In 1850, Barclay tried to sell his fort to the Army for $15,000 but they wouldn’t buy it. Instead, Lieutenant Colonel Edwin V. Sumner tried to order him off his own land so the Army could build their own fort there. In 1851, Sumner began the work of the establishing Fort Union about nine miles northwest of Watrous. Located near Alexander Barclay’s land, the Army again tried to order him off his own land but Barclay took the army to court, which dragged on for several years.
After the construction of Fort Union, the future of Barclay’s Fort was dim as the prices of beaver pelts and buffalo hides had dropped. In letters to his brother, Barclay outlined the hopelessness of his financial situation – his $5,000 debt, the constant depletion of his cattle herd through Indian depredation, and the huge cost of feeding his household and help.
In 1853, Barclay made a trip north to trade with the Indians and found they’d moved from where he thought they were. He suffered a large financial loss. When he returned to the fort, he found that operations were out of control and the fort in bad repair. By the end of October, he was living at the fort by himself. He and Doyle advertised the fort for sale in the Santa Fe newspapers but, never had an inquiry.
In November 1853, New Mexico’s attorney general, W. W. H. Davis, would describe the post:
“It is a large adobe establishment, and, like the immense caravansaries of the East, serves as an abode for men and animals. From the outside, it presents a rather formidable as well as neat appearance, being pierced with loop-holes and ornamented with battlements. The rooms within were damp and uncomfortable, and all the surroundings looked so gloomy, the hour being twilight, that it reminded me of some old state prison where the good and great of former times have languished away their lives.”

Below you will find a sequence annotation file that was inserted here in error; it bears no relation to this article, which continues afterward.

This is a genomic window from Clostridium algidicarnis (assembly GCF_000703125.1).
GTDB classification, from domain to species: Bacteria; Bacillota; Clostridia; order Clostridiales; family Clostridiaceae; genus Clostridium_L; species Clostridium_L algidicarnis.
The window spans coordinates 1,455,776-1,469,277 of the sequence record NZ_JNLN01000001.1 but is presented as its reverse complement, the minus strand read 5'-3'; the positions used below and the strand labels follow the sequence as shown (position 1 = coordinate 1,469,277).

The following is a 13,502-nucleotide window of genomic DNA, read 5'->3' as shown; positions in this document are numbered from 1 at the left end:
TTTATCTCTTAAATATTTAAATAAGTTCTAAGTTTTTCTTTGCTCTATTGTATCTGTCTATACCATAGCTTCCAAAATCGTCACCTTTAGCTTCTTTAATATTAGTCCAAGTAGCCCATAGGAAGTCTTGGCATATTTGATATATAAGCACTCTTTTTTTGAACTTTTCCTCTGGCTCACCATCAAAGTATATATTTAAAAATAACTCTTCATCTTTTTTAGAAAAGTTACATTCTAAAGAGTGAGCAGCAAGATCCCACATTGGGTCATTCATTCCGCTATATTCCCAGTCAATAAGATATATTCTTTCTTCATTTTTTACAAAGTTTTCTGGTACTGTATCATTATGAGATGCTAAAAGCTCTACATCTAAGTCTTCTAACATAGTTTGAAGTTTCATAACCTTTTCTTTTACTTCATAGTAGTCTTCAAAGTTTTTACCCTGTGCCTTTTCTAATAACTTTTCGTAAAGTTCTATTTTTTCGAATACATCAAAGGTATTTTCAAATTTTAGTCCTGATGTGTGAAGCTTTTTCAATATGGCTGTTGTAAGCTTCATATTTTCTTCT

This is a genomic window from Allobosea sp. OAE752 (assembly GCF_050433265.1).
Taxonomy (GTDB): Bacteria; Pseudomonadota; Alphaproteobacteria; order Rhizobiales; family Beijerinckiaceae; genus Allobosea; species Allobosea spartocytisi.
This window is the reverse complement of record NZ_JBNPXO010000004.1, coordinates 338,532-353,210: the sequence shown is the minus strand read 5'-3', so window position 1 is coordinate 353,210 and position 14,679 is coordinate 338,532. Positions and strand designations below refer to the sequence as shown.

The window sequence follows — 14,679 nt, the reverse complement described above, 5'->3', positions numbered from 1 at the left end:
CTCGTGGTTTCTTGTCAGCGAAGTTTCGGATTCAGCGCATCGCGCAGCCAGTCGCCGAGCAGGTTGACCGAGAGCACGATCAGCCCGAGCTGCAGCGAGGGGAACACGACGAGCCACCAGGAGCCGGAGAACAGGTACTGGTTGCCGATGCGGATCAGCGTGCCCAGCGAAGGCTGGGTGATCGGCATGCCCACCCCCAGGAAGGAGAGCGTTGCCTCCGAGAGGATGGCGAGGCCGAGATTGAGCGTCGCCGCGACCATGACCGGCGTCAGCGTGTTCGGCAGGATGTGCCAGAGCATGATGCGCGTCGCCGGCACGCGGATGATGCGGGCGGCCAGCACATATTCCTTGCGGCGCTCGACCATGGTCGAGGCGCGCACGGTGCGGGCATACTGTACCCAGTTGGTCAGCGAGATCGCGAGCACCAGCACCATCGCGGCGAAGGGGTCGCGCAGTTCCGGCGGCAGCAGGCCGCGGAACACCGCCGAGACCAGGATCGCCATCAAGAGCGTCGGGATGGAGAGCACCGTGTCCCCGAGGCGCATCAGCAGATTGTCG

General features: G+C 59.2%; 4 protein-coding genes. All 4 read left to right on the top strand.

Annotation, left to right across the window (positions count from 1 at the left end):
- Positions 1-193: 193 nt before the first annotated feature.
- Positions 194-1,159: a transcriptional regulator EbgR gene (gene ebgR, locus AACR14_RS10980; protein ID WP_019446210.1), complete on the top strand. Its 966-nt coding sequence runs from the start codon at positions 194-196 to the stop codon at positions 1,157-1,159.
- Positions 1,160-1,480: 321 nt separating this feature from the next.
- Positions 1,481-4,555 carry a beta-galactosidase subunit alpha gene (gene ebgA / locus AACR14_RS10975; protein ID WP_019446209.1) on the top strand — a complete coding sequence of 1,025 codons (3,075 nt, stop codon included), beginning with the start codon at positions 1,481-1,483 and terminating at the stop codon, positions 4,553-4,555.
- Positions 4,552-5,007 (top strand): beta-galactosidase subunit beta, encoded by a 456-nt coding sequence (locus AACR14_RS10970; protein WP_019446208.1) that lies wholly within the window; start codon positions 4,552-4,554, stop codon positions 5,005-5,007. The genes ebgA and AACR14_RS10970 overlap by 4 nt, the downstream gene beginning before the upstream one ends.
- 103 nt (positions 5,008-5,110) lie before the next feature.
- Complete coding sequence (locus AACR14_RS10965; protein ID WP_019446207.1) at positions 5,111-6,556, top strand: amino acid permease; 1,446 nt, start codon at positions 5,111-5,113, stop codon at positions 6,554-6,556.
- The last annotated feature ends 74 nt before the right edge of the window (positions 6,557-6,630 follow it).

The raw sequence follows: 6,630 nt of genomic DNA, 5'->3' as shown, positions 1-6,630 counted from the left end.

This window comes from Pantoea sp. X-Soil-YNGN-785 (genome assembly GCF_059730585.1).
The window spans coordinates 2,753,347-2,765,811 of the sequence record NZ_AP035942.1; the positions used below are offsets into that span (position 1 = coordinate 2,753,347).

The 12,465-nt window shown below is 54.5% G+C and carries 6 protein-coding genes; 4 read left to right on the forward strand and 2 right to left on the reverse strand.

In 1854, the post office at Fort Barkley closed and it would be over a decade before another would open in nearby Watrous. Alexander soon grew very ill and died at the age of 45. He was buried at his “fort” in December 1855.
Litigation with the army over the land dispute continued with Joseph Doyle, who finally won out. In 1856, Doyle sold the land and the fort to a German immigrant named William Kronig for about $7,000. Kroenig soon collected 94 head of cattle and 200 sheep which he drove to Watrous. He cemented a familial relationship with Samuel Watrous by marrying his daughter, Louisa. He lived at Barclays Fort until he built his showpiece Phoenix Ranch in 1862 just west of his father-in-law’s. Here, he created nine artificial lakes and stocked them with fish.
The remains of Barclays fort were destroyed by a spring flood in about 1900. Kroenig’s Phoenix Ranch, which still exists today, is all that is left of Barclay’s previous holdings.
Barclay’s Fort was located about two miles north of Watrous on the south bank of the Mora River, west of 1-25. Though the buildings are long gone the foundations can still be seen in the historic district.
© Kathy Weiser-Alexander